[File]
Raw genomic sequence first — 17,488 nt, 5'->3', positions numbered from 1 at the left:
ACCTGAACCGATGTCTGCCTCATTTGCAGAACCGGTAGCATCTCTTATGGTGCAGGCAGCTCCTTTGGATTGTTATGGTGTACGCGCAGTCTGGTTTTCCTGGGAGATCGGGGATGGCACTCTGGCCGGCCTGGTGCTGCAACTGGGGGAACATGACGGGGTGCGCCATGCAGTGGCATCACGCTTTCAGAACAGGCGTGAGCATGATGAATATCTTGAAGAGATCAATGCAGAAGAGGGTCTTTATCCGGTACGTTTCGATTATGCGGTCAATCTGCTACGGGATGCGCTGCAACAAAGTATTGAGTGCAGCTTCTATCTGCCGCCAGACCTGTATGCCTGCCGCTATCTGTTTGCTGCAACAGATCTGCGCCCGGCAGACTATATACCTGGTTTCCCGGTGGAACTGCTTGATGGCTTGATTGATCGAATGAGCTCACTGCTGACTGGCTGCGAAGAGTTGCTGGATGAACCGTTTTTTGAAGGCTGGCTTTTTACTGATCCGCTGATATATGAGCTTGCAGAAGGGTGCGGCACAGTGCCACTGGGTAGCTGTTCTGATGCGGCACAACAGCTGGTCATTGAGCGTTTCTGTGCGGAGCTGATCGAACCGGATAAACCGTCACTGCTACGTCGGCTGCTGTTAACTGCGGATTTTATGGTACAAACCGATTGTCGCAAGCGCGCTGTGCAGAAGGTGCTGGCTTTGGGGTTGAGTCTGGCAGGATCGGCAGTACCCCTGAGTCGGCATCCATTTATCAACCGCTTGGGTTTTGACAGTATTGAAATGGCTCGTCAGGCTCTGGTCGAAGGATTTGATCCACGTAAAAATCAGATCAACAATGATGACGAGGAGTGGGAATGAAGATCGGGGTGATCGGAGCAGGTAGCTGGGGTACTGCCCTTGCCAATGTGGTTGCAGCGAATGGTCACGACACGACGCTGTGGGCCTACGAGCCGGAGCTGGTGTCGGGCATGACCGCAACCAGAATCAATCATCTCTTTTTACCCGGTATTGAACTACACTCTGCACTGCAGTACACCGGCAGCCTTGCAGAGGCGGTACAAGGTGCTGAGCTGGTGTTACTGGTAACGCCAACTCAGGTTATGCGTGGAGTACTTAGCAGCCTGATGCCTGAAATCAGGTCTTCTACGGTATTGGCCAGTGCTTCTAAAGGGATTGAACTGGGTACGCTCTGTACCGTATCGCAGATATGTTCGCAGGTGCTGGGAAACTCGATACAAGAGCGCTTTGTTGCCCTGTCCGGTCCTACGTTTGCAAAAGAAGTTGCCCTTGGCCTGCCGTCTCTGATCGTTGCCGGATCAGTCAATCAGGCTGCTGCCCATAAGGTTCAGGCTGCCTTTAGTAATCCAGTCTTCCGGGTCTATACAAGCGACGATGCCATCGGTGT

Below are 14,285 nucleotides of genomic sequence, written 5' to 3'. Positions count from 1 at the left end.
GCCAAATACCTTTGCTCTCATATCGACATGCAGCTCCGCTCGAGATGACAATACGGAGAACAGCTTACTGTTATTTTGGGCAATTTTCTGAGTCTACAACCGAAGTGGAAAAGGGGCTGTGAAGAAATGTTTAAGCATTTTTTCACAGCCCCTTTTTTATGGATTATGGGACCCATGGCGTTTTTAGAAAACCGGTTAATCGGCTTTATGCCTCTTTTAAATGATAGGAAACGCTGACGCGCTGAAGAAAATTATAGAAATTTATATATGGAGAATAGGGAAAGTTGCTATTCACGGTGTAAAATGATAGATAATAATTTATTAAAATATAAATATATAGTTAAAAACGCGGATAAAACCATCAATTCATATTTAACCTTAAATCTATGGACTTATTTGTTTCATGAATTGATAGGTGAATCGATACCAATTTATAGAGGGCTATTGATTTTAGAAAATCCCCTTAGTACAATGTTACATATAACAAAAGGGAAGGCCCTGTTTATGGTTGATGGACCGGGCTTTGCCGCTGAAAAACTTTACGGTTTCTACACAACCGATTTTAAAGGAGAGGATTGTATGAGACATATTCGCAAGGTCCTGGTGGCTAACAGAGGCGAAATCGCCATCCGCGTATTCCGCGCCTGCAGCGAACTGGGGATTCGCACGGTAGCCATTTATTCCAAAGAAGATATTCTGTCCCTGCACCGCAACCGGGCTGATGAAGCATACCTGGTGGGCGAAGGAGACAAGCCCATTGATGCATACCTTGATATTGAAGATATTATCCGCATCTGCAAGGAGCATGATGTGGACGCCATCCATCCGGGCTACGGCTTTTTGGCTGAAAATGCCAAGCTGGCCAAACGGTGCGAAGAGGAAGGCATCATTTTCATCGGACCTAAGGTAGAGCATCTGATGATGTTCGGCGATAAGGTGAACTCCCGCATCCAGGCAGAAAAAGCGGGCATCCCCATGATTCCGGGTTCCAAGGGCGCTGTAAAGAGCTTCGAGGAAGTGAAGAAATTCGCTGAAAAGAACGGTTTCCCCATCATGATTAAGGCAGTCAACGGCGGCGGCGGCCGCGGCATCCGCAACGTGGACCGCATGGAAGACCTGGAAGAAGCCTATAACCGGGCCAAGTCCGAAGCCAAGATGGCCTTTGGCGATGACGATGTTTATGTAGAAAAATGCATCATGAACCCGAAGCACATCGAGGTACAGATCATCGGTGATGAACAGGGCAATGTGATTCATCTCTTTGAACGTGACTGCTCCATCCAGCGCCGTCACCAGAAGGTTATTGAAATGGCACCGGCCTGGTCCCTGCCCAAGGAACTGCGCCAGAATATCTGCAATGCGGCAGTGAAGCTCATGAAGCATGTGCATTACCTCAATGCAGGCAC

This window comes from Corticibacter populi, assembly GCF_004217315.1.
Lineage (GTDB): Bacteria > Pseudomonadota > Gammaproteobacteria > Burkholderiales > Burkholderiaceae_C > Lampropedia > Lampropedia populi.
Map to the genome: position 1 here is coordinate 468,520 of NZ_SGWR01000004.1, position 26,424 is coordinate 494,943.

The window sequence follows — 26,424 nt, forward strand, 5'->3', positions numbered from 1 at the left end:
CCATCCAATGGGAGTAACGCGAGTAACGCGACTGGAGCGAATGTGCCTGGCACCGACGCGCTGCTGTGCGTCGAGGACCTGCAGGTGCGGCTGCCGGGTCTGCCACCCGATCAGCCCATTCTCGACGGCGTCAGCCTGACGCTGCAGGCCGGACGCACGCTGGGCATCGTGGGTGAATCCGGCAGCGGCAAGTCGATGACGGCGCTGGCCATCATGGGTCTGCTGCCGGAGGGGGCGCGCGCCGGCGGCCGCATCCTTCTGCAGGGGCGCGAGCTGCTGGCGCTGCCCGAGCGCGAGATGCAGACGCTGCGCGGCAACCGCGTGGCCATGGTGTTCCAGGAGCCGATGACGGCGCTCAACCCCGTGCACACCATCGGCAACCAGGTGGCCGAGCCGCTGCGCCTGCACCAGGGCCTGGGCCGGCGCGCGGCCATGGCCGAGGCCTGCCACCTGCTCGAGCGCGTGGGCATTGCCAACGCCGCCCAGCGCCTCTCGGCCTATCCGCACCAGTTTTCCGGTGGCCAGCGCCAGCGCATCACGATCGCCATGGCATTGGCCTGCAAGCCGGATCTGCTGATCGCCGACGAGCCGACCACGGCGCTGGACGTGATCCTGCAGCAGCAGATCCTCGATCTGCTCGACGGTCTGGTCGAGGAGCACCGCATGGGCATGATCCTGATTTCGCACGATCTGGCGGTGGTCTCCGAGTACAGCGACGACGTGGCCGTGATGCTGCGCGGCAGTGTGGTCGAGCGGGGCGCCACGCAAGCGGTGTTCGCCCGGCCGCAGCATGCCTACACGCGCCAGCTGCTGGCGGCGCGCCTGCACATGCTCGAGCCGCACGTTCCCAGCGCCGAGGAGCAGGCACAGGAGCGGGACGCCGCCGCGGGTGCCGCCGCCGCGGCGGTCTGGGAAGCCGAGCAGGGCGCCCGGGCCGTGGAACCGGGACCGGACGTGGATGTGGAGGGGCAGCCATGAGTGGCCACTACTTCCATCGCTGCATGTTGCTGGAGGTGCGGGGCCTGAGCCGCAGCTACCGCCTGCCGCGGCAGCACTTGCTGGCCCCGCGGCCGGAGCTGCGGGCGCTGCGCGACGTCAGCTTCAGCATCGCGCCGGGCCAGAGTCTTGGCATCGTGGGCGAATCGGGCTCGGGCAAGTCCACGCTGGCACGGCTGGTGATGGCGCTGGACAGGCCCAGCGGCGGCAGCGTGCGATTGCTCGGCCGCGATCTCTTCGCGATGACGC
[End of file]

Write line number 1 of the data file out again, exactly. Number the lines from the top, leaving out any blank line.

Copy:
Raw genomic sequence first — 17,488 nt, 5'->3', positions numbered from 1 at the left: